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Investigate the rate of the reaction between aqueous sodium thiosulphate and dilute hydrochloric acid.

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My aim in this coursework is to investigate the ratee of the reaction between aqueous sodium thiosulphate and dilute hydrochloric acid. The ionic equation for the reaction betweem aqeous sodium thiosulphate and dilute hydrochloric acid is : 2h+ (aq) + S2O3 2- So 2 (aq) + H20 (l) + S (s) When a solution of sodium thiosulphate reacts with any acid a precipitate of sulphur forms. The reaction occurs between the hydrogen ions from the acid and the thiosulphate ions in the sodium thiosulphate. Backround information There are many variables, which affect the rate of the reaction between aqueous sodium thiosulphate and hydrochloric acid. These are ; The temperature at which the reaction is taken place at A Catalysy The concentration of the sodium thiosulpate The concentration of the hydrochloric acid The collision theory states that the rate of a rection simply depends on how often and how hard the reacting particles collide with each other. The basic idea is that particles have to collide with each other to react, and they have to collide hard enough as well. When the temperature is increased the particles all move quicker. If they're moving quicker, they're going to have more of a chance of colliding with each other. ...read more.


I also believe that as I double the concentration the rate would also double. Method Firstly I will draw a cross on a white tile using a marker pen. The using the burette I will measure out of 20 cm3 of hydrochloric acid and pour it in a conical flask. Then I will measure out the concentration of the sodium thiosulphate solution. Then I will pour the solution into the conical flask and as soon as the first drop of sodium thiosulphate drops on the conical flask I shall start the stopwatch. Looking directly above the conical flask I will wait until the cross disappears and then stop the stopwatch. Apparatus Conical flask Hydrochloric acid Sodium Thiosulphate Dilute water 3 Burettes white tile Per,manent marker Stopwatch 2 Beakers Diagram Results concentration of time taken for repeat 1 repeat 2 solution mol/dm3 cross to disappear seconds seconds 1 6.51 6.23 6.43 0.8 8.44 8.97 8.36 0.6 9.76 10.38 9.41 0.5 12.09 12.61 11.98 0.4 14.95 15.54 15.29 0.2 32.23 32.26 33.64 0.1 65.12 62.47 61.32 concentration of average of results solution mol/dm3 in seconds 1 6.39 0.8 8.59 0.6 9.85 0.5 12.23 0.4 15.23 0.2 33.01 0.1 62.97 concentration of Rate of reaction solution mol/dm3 1/time taken (s-1) ...read more.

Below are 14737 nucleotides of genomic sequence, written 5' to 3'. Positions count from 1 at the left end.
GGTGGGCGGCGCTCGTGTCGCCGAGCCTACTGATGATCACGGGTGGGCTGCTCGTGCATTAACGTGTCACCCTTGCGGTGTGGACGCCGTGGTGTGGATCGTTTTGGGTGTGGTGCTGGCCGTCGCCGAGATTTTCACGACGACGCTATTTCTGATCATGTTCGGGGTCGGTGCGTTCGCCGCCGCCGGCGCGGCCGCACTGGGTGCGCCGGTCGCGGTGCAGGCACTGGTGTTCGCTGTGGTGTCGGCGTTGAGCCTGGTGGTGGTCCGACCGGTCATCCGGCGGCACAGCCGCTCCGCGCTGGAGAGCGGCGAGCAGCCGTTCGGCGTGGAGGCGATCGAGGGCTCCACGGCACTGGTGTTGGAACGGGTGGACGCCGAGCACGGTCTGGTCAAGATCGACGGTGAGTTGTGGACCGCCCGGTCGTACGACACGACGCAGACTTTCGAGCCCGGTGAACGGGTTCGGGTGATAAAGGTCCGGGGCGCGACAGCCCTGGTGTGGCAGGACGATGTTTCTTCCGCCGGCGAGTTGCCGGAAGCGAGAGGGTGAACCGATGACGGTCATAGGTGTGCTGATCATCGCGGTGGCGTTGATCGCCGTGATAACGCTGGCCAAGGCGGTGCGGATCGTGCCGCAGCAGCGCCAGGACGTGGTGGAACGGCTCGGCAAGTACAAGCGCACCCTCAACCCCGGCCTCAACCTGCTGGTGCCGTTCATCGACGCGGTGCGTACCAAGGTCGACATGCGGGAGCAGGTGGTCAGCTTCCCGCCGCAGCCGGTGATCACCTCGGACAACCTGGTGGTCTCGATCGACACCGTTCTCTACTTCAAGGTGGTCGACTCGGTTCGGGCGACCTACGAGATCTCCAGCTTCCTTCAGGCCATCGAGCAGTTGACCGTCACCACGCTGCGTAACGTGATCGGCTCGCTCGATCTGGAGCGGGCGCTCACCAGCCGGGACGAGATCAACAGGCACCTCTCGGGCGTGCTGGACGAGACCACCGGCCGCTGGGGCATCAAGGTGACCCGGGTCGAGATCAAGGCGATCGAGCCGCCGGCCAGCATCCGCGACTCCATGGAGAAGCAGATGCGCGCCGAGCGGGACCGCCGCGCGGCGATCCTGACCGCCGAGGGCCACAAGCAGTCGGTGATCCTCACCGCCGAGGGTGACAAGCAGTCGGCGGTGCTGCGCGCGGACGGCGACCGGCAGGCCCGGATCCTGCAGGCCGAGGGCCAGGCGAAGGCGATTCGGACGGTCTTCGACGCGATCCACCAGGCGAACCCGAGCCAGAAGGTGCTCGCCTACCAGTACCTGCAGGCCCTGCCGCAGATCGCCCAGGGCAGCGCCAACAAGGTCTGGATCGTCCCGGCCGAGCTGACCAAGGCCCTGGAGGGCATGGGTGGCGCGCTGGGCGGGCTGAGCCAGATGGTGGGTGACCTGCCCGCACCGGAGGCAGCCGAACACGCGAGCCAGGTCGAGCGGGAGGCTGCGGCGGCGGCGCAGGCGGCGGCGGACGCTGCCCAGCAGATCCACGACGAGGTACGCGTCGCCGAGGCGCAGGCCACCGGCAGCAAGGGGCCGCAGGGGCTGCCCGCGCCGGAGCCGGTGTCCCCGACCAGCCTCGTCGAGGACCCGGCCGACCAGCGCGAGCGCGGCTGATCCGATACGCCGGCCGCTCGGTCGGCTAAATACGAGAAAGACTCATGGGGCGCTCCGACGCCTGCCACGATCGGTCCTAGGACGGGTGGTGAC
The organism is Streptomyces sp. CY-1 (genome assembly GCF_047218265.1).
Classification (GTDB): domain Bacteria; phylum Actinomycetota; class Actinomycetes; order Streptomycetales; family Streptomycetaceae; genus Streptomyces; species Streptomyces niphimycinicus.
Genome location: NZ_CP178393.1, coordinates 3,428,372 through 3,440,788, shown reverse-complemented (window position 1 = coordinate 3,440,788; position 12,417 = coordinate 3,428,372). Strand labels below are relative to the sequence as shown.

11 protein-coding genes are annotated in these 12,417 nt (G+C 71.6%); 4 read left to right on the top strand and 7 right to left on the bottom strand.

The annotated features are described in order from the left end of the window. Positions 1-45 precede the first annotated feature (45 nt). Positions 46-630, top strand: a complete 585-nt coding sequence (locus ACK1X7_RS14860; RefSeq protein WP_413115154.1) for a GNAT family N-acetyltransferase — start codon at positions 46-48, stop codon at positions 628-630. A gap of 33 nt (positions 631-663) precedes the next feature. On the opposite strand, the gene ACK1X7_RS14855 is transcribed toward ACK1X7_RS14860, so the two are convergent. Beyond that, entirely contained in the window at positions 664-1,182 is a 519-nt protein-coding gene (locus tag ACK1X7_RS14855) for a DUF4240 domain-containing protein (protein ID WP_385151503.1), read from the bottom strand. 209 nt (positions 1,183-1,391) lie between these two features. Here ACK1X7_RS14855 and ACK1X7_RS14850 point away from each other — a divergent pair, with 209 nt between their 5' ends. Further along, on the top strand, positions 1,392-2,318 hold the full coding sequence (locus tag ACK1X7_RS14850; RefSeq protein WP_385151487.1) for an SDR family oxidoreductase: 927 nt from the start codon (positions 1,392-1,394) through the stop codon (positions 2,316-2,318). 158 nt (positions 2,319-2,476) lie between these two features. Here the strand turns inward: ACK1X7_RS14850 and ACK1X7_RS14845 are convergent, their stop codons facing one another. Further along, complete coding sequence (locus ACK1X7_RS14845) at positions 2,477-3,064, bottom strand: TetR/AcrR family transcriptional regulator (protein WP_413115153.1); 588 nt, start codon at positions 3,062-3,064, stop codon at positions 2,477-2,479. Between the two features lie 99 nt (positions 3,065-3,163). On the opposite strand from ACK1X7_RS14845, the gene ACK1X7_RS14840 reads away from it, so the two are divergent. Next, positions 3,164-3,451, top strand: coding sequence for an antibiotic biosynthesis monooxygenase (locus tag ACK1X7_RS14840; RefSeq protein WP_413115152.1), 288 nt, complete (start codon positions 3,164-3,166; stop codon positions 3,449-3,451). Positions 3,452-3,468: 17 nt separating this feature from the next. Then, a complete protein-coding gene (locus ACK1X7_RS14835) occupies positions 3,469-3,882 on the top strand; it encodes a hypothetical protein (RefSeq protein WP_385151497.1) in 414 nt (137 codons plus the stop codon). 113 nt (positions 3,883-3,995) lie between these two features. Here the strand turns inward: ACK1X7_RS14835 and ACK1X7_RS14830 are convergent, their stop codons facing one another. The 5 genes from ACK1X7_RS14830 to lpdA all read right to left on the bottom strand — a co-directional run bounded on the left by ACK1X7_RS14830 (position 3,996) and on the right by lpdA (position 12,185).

This ould have made my experiment very reliable and would have made my graph more acurate. It would have made my graph more accurate as there would be more points plotted on it. Another way in which I could have had anomalous results was by stopping the stopwatch early or too late. I could have also meausref the wrong concentration, this would have either increased or decreased the rate of my reaction. I believe a more accurate way in which I could have carried out this experiment was by using the light sensor, which is attackes to the data-logging computer. The way in which it works is that the computer measures the percentage of light, which is picked up by the sensor. The reaction stops when the reading on the computer goes down to 0%. This is a more reliable way in which to carry out the experiment as there is no chance of a human error to be made andd practically no chance of there being a computer error. For my furhter work I could have also done this experiment at a higher temperature. This would have probably increased the rate of the reaction. This is because when the temperature is increased the particles all move quicker. If they're moving quicker, they're going to have more of a chance of a collisions to occur with eachother. ...read more.

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